To change a verb to accord with time or subject (or, in some languages, object) or all three or (in a few more languages, even more conditions which we won't get into here.)

The conjugate of a complex number a + bi is a - bi. There are various ways of denoting this, but the modern standard is, for the number A, A-bar.

The conjugate of a real number is, therefore, itself, hence this isn't often seen. The conjugate of a pure imaginary number is it's own negative - again, fairly useless.

To generalize the first definition to quaternions, the conjugate of a + bi + cj + dk is a - bi - cj - dk. This is frequently encountered in the multiplicate inverse:
a-1 = ~a / (a · ~a)
Where ~a is the conjugate of a.

Paired together.

  1. In chemistry, this refers to an acid and a base which can convert to each other by the gain or loss of a proton (a hydrogen nucleus), which together are called a "conjugate acid-base pair." It can also refer to two liquids in equilibrium with each other.
  2. In mycology (the study of fungi), this refers to a dikaryon with two haploid nuclei in it.

From the BioTech Dictionary at For further information see the BioTech homenode.

Con"ju*gate (?), a. [L. conjugatus, p.p. or conjugare to unite; con- + jugare to join, yoke, marry, jugum yoke; akin to jungere to join. See Join.]


United in pairs; yoked together; coupled.

2. Bot.

In single pairs; coupled.

3. Chem.

Containing two or more radicals supposed to act the part of a single one.


4. Gram.

Agreeing in derivation and radical signification; -- said of words.

5. Math.

Presenting themselves simultaneously and having reciprocal properties; -- frequently used in pure and applied mathematics with reference to two quantities, points, lines, axes, curves, etc.

Conjugate axis of a hyperbola Math., the line through the center of the curve, perpendicular to the line through the two foci. -- Conjugate diameters Conic Sections, two diameters of an ellipse or hyperbola such that each bisects all chords drawn parallel to the other. -- Conjugate focus Opt. See under Focus. -- Conjugate mirrors Optics, two mirrors so placed that rays from the focus of one are received at the focus of the other, especially two concave mirrors so placed that rays proceeding from the principal focus of one and reflected in a parallel beam are received upon the other and brought to the principal focus. -- Conjugate point Geom., an acnode. See Acnode, and Double point. -- Self-conjugate triangle Conic Sections, a triangle each of whose vertices is the pole of the opposite side with reference to a conic.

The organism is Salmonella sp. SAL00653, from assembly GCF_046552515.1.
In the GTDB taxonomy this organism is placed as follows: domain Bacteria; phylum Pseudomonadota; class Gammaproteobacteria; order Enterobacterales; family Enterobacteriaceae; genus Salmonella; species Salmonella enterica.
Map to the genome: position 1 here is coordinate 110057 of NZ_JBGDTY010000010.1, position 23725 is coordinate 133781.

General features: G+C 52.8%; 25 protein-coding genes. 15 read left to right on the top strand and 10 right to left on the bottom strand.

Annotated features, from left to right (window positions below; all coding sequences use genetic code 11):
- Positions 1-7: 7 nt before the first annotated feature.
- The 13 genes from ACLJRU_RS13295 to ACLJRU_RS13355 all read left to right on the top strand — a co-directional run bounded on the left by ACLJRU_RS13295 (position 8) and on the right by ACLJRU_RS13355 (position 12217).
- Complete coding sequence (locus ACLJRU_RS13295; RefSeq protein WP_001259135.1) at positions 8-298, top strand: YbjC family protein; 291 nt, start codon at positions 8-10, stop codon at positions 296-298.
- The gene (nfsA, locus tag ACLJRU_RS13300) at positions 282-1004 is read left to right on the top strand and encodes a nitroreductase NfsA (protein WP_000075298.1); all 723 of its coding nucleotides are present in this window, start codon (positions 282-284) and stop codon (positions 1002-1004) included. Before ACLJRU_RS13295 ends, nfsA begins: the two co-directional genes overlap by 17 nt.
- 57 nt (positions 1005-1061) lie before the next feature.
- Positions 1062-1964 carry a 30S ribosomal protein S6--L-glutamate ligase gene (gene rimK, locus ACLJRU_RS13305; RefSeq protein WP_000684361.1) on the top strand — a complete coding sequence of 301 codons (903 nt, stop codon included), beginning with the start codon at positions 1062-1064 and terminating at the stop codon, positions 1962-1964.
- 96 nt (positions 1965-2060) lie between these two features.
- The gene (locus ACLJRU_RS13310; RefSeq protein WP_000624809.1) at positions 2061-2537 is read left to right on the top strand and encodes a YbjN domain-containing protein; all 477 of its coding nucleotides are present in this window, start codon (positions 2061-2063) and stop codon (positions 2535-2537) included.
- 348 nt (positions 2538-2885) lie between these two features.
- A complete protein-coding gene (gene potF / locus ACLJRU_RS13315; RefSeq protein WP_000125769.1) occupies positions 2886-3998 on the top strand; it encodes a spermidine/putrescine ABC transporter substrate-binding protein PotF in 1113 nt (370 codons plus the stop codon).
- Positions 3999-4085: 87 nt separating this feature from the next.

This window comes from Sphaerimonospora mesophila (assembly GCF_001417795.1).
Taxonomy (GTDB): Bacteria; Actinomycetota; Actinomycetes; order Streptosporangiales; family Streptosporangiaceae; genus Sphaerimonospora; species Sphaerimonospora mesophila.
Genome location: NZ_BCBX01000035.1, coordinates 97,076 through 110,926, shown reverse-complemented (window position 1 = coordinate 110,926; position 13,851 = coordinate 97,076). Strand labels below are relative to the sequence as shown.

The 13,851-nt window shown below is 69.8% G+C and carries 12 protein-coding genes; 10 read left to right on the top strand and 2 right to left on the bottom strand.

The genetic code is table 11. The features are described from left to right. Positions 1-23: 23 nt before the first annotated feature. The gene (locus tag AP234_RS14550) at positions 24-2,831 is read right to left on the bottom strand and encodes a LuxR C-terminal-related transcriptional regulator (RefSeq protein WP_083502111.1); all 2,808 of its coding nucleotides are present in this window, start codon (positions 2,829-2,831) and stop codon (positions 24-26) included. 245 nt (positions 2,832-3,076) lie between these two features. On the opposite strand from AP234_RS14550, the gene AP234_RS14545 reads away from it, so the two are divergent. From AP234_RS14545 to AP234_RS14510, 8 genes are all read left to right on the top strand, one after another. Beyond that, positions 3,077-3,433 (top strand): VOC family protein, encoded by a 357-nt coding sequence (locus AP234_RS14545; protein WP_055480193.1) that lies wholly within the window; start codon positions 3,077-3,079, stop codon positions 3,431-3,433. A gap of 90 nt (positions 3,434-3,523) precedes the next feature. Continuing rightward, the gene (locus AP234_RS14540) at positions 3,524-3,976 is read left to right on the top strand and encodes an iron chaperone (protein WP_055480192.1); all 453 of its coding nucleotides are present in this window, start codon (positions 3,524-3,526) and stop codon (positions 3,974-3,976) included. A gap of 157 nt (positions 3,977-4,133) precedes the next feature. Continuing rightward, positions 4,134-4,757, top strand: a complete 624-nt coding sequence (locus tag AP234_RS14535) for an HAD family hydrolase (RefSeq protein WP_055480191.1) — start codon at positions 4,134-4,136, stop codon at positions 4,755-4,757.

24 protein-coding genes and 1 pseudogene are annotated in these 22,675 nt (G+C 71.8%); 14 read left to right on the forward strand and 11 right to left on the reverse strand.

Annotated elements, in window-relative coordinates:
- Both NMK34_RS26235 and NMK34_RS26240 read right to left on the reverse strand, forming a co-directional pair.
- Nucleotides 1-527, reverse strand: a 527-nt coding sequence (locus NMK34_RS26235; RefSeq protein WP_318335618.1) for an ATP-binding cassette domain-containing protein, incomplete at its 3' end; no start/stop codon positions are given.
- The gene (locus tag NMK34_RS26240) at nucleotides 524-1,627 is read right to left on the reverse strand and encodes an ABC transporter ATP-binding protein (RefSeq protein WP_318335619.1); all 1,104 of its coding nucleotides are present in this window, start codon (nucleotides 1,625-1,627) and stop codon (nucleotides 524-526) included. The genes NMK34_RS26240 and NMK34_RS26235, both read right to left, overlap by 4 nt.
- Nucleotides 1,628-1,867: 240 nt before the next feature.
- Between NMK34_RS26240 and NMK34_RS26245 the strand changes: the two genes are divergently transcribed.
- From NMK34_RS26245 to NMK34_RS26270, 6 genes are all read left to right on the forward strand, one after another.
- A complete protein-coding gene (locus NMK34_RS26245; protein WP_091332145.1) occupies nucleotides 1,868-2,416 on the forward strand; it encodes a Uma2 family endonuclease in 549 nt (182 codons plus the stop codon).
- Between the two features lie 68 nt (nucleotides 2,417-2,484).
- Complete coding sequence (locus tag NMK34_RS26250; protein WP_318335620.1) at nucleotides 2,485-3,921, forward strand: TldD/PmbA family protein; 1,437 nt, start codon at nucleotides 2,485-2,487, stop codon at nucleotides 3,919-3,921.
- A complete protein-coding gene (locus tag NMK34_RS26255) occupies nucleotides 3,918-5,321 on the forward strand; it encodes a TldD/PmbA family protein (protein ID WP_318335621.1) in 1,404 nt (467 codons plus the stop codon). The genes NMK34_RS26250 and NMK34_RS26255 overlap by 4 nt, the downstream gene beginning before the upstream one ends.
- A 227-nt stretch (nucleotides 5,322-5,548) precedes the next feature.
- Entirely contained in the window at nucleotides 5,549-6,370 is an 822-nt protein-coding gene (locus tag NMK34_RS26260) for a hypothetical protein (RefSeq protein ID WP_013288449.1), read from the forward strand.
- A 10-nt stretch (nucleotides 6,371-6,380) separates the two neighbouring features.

© Webster 1913.

Con`ju*gate (?), n. [L. conjugatum a combining, etymological relationship.]


A word agreeing in derivation with another word, and therefore generally resembling it in signification.

We have learned, in logic, that conjugates are sometimes in name only, and not in deed. Abp. Bramhall.

2. Chem.

A complex radical supposed to act the part of a single radical.



© Webster 1913.

Con"ju*gate (?), v. t. [imp. & p.p. Conjugated; & vb.n. Conjugating.]


To unite in marriage; to join.


Sir H. Wotton.

2. Gram.

To inflect (a verb), or give in order the forms which it assumed in its several voices, moods, tenses, numbers, and persons.


© Webster 1913.

Con"ju*gate, v. i. Biol.

To unite in a kind of sexual union, as two or more cells or individuals among the more simple plants and animals.


© Webster 1913.

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